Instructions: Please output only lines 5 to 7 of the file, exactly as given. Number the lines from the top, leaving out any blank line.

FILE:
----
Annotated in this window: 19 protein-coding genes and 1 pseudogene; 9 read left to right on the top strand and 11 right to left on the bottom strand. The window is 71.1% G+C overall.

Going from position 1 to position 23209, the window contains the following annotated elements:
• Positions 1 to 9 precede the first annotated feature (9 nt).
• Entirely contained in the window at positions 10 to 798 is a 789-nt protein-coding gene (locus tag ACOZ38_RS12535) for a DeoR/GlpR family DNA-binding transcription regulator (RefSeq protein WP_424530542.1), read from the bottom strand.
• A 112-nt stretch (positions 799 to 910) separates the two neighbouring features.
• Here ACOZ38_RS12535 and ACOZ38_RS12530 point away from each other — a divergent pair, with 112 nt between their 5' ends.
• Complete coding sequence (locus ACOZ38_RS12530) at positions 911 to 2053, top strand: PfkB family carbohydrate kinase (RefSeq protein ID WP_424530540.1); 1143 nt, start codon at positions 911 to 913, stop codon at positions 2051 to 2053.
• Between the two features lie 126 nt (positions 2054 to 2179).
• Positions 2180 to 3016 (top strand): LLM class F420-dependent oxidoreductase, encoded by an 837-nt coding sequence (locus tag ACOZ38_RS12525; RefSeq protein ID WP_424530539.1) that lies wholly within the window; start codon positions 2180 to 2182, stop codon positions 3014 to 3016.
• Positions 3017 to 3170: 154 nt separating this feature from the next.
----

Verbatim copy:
• A 112-nt stretch (positions 799 to 910) separates the two neighbouring features.
• Here ACOZ38_RS12535 and ACOZ38_RS12530 point away from each other — a divergent pair, with 112 nt between their 5' ends.
• Complete coding sequence (locus ACOZ38_RS12530) at positions 911 to 2053, top strand: PfkB family carbohydrate kinase (RefSeq protein ID WP_424530540.1); 1143 nt, start codon at positions 911 to 913, stop codon at positions 2051 to 2053.